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Buddy Holly and The Crickets: Maybe Baby

I just read that Buddy Holly and The Crickets recorded Maybe Baby on this day (May 12) in 1957. The song entered Billboard’s Top 100 a year later, on February 25, and spent 14 weeks there, peaking at No 17. Written by Buddy Holly and Norman Petty, it was credited to The Crickets, Holly’s backing band.



I love the sweet, tender love song with its slow steady beat, the lazy rockabilly overlaid with a hint of doo-wop in the chorus.

Typically rock ‘n’ roll was fast and furious – think Jailhouse Rock, Blue Suede Shoes – but the King, Elvis Presley, could be slow and dreamy, too, like any crooner or doo-wop artiste.

Buddy Holly also played both fast and slow like other rock ‘n’ rollers of his time except maybe Little Richard, who was always frenetic.

Holly did not live long enough to record a vast repertoire like Presley. His musical career was as short as the life of a cricket. He spent only three years as a recording star but made some of the most memorable rock ‘n’ roll. Peggy Sue, Rave On, Every Day, Not Fade Away, That’ll Be the Day, all feature on the Rolling Stone magazine list of 500 greatest songs of all time.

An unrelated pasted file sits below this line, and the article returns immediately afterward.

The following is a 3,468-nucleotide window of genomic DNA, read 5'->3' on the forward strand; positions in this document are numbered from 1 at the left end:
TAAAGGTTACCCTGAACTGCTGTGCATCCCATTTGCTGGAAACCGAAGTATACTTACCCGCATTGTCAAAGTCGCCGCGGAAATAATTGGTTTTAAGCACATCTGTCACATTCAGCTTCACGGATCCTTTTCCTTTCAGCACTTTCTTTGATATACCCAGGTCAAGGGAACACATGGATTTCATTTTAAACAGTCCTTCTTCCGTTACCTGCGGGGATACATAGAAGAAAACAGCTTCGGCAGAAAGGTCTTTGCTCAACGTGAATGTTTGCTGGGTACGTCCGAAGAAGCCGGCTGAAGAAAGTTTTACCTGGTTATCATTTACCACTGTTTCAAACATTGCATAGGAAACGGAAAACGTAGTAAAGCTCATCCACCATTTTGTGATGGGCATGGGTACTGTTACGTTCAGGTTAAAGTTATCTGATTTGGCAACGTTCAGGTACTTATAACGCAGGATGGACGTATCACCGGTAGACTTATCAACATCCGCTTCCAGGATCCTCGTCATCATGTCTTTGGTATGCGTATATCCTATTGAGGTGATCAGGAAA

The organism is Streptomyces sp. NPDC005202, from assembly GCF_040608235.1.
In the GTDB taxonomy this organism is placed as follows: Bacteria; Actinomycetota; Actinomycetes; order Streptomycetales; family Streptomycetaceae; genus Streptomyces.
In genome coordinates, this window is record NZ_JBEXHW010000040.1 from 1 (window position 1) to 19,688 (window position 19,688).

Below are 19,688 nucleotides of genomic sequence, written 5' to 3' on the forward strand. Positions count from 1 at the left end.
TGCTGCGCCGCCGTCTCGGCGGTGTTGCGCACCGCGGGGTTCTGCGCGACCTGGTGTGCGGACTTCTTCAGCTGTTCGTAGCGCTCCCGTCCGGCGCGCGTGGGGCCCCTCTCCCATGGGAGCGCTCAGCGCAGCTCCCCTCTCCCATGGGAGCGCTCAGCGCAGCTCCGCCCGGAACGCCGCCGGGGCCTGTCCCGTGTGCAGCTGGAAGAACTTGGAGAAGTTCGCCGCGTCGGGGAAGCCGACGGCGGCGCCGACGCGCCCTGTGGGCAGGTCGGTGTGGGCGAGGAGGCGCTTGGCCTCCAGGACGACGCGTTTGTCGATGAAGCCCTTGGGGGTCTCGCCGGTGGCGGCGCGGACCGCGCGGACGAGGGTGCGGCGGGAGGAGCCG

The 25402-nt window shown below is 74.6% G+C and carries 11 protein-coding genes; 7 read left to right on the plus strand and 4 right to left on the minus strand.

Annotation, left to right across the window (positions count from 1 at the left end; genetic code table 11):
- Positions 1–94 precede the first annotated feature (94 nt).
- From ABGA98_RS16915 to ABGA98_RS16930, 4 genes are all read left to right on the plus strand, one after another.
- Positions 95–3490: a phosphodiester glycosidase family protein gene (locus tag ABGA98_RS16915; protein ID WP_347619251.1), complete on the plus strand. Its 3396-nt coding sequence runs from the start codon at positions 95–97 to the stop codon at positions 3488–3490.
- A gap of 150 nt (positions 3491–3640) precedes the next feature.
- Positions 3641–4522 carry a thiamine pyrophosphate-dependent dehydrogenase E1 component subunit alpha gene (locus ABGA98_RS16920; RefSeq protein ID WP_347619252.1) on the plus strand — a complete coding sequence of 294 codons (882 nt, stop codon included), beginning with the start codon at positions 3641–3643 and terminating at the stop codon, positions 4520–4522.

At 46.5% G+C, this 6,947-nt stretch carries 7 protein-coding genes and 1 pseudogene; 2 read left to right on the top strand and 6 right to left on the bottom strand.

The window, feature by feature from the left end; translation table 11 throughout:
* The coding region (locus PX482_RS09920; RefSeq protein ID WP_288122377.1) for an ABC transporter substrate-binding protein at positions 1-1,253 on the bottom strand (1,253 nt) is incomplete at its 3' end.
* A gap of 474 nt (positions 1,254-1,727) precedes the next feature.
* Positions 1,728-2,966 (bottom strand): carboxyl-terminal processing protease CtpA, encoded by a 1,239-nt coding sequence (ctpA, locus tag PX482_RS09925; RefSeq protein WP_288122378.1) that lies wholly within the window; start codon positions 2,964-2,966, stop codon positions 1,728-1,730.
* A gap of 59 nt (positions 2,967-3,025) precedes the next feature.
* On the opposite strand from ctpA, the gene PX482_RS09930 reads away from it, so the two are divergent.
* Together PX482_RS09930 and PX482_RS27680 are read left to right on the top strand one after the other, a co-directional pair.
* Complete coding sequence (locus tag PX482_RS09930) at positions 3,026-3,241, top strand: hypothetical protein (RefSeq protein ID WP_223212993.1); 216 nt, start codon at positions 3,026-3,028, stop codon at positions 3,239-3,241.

Rave On, my favourite Buddy Holly song.

Opening for Elvis Presley when the King played a gig in Buddy’s hometown, Lubbock, Texas, Holly landed a deal with Decca Records in 1956.

His first two singles, Blue Days, Black Nights and Modern Don Juan, flopped and Decca Records did not renew his contract in 1957. He then hired Norman Petty as manager and began recording at Petty’s studio in New Mexico. Petty got him a deal with Brunswick Records, a Decca subsidiary. Maybe Baby was released as a Brunswick single and went on to be a hit.

1957 was a good year for Holly. That was the year he recorded some of his greatest hits such as Peggy Sue and Rave On.

He split up with The Crickets in late 1958, moved with his wife to New York – and then on February 3, 1953, died in an air crash. He was flying to a concert in Minnesota when the plane crashed in a snowstorm in Iowa.

Two other rock ‘n’ roll stars, Ritchie Valens and JP “The Big Bopper” Richardson, who were flying with him in the small plane, were also killed in the crash. Valens was only 17 and Richardson 28. Only 17, Valens still managed to leave behind hits like La Bamba, Donna and Come On, Let’s Go.

Not Fade Away by Buddy Holly and The Crickets ranks 107th on the Rolling Stone magazine list of 500 greatest songs of all time. But I also like The Rolling Stones’ cover version.

About the author: Abhijit Nag loves reading, writing and getting news and information online.